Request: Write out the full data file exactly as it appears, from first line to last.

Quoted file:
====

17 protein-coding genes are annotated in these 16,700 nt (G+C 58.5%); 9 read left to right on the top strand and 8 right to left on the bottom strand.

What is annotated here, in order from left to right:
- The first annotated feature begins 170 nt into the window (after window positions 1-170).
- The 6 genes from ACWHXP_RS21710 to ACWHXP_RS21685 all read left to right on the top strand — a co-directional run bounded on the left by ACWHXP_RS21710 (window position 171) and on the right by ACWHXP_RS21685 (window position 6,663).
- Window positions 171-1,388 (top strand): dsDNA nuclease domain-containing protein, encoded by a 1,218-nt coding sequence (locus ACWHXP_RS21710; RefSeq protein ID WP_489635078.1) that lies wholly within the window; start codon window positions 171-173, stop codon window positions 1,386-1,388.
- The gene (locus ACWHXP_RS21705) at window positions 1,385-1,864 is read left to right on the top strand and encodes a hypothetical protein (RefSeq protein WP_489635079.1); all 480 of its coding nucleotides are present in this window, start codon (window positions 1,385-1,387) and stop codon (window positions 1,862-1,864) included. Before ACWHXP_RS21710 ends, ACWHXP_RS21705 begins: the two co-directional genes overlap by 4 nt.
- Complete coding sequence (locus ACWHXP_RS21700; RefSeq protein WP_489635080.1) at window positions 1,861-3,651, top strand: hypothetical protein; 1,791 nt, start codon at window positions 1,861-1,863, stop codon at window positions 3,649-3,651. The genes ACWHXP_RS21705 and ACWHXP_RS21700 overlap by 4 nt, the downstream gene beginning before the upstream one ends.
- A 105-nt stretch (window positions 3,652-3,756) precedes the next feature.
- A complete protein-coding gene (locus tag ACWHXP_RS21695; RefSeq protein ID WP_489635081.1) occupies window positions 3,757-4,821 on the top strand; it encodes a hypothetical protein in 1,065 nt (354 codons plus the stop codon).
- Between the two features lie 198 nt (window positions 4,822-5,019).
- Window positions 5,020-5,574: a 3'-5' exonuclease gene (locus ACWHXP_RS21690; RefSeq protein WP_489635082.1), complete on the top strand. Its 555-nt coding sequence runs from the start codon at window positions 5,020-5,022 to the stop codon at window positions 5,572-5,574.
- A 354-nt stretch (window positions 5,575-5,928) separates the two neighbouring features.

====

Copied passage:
17 protein-coding genes are annotated in these 16,700 nt (G+C 58.5%); 9 read left to right on the top strand and 8 right to left on the bottom strand.

What is annotated here, in order from left to right:
- The first annotated feature begins 170 nt into the window (after window positions 1-170).
- The 6 genes from ACWHXP_RS21710 to ACWHXP_RS21685 all read left to right on the top strand — a co-directional run bounded on the left by ACWHXP_RS21710 (window position 171) and on the right by ACWHXP_RS21685 (window position 6,663).
- Window positions 171-1,388 (top strand): dsDNA nuclease domain-containing protein, encoded by a 1,218-nt coding sequence (locus ACWHXP_RS21710; RefSeq protein ID WP_489635078.1) that lies wholly within the window; start codon window positions 171-173, stop codon window positions 1,386-1,388.
- The gene (locus ACWHXP_RS21705) at window positions 1,385-1,864 is read left to right on the top strand and encodes a hypothetical protein (RefSeq protein WP_489635079.1); all 480 of its coding nucleotides are present in this window, start codon (window positions 1,385-1,387) and stop codon (window positions 1,862-1,864) included. Before ACWHXP_RS21710 ends, ACWHXP_RS21705 begins: the two co-directional genes overlap by 4 nt.
- Complete coding sequence (locus ACWHXP_RS21700; RefSeq protein WP_489635080.1) at window positions 1,861-3,651, top strand: hypothetical protein; 1,791 nt, start codon at window positions 1,861-1,863, stop codon at window positions 3,649-3,651. The genes ACWHXP_RS21705 and ACWHXP_RS21700 overlap by 4 nt, the downstream gene beginning before the upstream one ends.
- A 105-nt stretch (window positions 3,652-3,756) precedes the next feature.
- A complete protein-coding gene (locus tag ACWHXP_RS21695; RefSeq protein ID WP_489635081.1) occupies window positions 3,757-4,821 on the top strand; it encodes a hypothetical protein in 1,065 nt (354 codons plus the stop codon).
- Between the two features lie 198 nt (window positions 4,822-5,019).
- Window positions 5,020-5,574: a 3'-5' exonuclease gene (locus ACWHXP_RS21690; RefSeq protein WP_489635082.1), complete on the top strand. Its 555-nt coding sequence runs from the start codon at window positions 5,020-5,022 to the stop codon at window positions 5,572-5,574.
- A 354-nt stretch (window positions 5,575-5,928) separates the two neighbouring features.